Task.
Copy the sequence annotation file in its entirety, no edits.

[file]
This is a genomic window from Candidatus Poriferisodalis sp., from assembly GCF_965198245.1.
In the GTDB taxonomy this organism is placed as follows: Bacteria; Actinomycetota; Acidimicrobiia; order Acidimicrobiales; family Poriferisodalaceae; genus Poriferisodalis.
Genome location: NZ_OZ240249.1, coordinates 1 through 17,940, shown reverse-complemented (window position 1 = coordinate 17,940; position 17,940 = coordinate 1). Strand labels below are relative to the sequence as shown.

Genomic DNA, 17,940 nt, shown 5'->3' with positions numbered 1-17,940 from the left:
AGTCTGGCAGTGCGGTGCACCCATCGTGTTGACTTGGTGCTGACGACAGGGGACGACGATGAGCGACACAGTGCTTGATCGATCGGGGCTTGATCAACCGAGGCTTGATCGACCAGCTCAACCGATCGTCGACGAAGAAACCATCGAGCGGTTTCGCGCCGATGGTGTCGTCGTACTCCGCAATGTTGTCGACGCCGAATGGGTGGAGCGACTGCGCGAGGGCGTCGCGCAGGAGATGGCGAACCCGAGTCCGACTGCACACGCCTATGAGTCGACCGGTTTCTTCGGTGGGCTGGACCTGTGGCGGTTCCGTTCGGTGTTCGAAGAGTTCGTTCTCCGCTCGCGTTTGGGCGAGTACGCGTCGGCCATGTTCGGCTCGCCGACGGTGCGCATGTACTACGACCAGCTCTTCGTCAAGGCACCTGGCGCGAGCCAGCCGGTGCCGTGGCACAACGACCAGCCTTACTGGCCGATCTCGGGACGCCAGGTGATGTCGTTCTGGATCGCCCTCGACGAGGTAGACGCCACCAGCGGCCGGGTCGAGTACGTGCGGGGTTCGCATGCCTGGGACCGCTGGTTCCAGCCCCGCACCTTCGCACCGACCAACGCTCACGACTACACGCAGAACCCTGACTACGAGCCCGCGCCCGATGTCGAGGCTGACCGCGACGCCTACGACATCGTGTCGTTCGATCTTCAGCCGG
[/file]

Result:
This is a genomic window from Candidatus Poriferisodalis sp., from assembly GCF_965198245.1.
In the GTDB taxonomy this organism is placed as follows: Bacteria; Actinomycetota; Acidimicrobiia; order Acidimicrobiales; family Poriferisodalaceae; genus Poriferisodalis.
Genome location: NZ_OZ240249.1, coordinates 1 through 17,940, shown reverse-complemented (window position 1 = coordinate 17,940; position 17,940 = coordinate 1). Strand labels below are relative to the sequence as shown.

Genomic DNA, 17,940 nt, shown 5'->3' with positions numbered 1-17,940 from the left:
AGTCTGGCAGTGCGGTGCACCCATCGTGTTGACTTGGTGCTGACGACAGGGGACGACGATGAGCGACACAGTGCTTGATCGATCGGGGCTTGATCAACCGAGGCTTGATCGACCAGCTCAACCGATCGTCGACGAAGAAACCATCGAGCGGTTTCGCGCCGATGGTGTCGTCGTACTCCGCAATGTTGTCGACGCCGAATGGGTGGAGCGACTGCGCGAGGGCGTCGCGCAGGAGATGGCGAACCCGAGTCCGACTGCACACGCCTATGAGTCGACCGGTTTCTTCGGTGGGCTGGACCTGTGGCGGTTCCGTTCGGTGTTCGAAGAGTTCGTTCTCCGCTCGCGTTTGGGCGAGTACGCGTCGGCCATGTTCGGCTCGCCGACGGTGCGCATGTACTACGACCAGCTCTTCGTCAAGGCACCTGGCGCGAGCCAGCCGGTGCCGTGGCACAACGACCAGCCTTACTGGCCGATCTCGGGACGCCAGGTGATGTCGTTCTGGATCGCCCTCGACGAGGTAGACGCCACCAGCGGCCGGGTCGAGTACGTGCGGGGTTCGCATGCCTGGGACCGCTGGTTCCAGCCCCGCACCTTCGCACCGACCAACGCTCACGACTACACGCAGAACCCTGACTACGAGCCCGCGCCCGATGTCGAGGCTGACCGCGACGCCTACGACATCGTGTCGTTCGATCTTCAGCCGG